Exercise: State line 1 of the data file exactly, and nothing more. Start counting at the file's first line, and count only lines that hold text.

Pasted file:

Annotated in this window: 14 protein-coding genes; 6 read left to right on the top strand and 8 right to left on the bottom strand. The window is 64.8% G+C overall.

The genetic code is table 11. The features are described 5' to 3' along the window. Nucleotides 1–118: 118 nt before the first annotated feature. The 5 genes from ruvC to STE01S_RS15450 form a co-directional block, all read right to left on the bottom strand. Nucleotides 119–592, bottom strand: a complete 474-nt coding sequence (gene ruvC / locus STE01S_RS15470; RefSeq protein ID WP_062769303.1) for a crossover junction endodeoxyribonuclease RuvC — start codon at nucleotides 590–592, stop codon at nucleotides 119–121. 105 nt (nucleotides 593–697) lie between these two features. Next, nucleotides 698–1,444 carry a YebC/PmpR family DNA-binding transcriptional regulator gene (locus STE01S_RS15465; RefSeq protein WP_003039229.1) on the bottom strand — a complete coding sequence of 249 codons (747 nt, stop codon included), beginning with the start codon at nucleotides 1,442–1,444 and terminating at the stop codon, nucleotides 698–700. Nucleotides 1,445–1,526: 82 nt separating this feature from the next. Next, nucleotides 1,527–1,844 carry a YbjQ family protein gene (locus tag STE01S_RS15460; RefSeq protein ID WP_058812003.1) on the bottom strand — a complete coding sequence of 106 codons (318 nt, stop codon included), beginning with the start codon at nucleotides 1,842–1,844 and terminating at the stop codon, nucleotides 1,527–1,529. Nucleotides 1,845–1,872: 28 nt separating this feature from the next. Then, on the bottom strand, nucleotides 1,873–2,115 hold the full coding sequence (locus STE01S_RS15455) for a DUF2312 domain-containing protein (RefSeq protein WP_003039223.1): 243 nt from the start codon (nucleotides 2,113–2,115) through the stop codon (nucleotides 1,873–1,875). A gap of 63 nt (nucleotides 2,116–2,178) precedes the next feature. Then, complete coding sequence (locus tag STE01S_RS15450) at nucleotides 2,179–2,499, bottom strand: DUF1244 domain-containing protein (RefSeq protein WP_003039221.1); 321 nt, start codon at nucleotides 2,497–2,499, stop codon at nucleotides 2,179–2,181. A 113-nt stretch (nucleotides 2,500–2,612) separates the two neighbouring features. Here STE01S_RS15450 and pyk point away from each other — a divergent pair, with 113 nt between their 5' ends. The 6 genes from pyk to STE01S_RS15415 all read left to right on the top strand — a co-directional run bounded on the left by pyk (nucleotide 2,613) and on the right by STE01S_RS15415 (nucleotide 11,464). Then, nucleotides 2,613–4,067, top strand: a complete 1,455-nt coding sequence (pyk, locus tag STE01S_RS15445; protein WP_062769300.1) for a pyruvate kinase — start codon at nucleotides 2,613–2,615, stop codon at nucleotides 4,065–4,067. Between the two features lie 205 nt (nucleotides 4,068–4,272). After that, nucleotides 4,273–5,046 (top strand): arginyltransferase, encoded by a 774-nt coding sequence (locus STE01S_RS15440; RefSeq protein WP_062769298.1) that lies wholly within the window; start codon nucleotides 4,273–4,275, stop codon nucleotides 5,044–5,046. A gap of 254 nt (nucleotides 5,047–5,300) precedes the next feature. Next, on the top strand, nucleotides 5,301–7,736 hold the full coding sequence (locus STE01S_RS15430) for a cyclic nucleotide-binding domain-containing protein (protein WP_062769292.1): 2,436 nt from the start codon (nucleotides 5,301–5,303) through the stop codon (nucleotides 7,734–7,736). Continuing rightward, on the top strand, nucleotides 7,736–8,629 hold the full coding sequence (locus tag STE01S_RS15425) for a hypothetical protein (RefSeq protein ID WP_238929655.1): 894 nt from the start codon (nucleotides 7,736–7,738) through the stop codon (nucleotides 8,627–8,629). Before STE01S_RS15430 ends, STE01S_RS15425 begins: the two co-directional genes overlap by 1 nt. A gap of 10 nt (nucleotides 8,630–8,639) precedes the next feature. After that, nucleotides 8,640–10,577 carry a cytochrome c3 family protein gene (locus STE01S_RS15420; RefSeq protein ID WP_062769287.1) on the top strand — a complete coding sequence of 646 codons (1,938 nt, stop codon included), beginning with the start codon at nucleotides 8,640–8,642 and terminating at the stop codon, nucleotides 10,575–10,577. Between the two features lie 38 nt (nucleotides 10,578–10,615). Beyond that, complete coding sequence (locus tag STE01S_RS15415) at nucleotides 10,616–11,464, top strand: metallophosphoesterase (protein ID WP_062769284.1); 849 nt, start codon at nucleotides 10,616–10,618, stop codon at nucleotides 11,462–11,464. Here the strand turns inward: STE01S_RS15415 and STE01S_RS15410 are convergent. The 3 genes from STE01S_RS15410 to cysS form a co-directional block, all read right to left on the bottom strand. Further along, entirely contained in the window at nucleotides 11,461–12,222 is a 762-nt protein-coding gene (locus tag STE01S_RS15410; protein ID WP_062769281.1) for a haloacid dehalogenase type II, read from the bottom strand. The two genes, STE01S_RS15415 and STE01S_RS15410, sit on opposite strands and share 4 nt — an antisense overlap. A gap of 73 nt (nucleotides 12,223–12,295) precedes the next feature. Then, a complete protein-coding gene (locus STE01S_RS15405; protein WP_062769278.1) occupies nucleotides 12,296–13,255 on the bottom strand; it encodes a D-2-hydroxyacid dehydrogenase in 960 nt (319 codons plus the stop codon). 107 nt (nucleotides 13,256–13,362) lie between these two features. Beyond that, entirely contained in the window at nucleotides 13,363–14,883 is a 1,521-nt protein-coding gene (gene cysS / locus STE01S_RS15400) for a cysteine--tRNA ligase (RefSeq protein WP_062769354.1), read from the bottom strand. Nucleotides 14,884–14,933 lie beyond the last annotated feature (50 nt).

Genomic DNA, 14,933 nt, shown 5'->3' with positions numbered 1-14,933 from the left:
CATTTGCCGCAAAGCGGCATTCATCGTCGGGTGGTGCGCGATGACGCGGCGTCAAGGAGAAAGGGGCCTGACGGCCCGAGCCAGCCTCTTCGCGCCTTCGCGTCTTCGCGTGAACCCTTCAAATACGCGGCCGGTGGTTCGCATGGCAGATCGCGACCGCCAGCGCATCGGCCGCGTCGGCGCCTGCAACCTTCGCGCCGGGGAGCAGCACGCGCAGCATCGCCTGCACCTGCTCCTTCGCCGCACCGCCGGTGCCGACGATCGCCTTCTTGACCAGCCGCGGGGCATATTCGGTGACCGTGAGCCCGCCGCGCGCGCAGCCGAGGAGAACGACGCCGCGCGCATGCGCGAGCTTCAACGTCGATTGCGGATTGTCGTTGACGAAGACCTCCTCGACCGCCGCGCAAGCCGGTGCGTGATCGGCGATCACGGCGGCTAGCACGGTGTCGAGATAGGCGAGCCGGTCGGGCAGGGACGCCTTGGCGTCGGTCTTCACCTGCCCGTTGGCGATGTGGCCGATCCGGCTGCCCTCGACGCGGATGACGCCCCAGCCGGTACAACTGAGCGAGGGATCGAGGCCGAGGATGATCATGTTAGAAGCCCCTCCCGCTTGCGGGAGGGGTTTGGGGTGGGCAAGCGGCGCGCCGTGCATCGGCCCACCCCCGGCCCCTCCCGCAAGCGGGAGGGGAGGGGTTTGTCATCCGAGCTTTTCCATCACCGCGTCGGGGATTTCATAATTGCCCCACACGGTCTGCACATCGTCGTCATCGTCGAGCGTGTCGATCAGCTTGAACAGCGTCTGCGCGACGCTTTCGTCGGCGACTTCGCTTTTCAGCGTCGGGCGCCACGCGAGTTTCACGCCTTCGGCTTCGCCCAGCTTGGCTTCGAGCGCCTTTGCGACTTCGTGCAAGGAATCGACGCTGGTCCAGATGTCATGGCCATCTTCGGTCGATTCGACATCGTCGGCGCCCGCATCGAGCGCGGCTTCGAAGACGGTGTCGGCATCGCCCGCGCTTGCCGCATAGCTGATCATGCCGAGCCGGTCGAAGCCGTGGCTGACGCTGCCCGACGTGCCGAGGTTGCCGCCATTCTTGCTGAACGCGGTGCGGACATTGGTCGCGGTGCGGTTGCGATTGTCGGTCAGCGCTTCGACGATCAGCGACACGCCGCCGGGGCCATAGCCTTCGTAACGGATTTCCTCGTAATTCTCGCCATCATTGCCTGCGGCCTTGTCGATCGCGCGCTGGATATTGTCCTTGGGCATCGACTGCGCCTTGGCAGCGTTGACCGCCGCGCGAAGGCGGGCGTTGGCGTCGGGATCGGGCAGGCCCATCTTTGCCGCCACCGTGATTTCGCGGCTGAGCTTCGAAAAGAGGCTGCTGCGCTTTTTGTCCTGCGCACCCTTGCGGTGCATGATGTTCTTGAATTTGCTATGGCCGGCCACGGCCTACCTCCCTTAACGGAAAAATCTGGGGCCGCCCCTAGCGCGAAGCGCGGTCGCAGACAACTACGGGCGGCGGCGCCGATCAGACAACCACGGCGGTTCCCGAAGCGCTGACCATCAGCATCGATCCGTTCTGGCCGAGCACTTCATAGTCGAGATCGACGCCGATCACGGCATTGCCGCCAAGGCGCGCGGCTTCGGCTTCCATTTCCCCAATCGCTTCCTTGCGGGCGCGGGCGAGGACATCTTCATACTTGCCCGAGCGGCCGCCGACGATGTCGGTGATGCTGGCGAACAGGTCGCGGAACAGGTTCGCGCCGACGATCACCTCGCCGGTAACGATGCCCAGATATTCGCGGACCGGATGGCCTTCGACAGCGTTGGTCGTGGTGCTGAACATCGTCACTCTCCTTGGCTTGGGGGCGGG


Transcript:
Annotated in this window: 14 protein-coding genes; 6 read left to right on the top strand and 8 right to left on the bottom strand. The window is 64.8% G+C overall.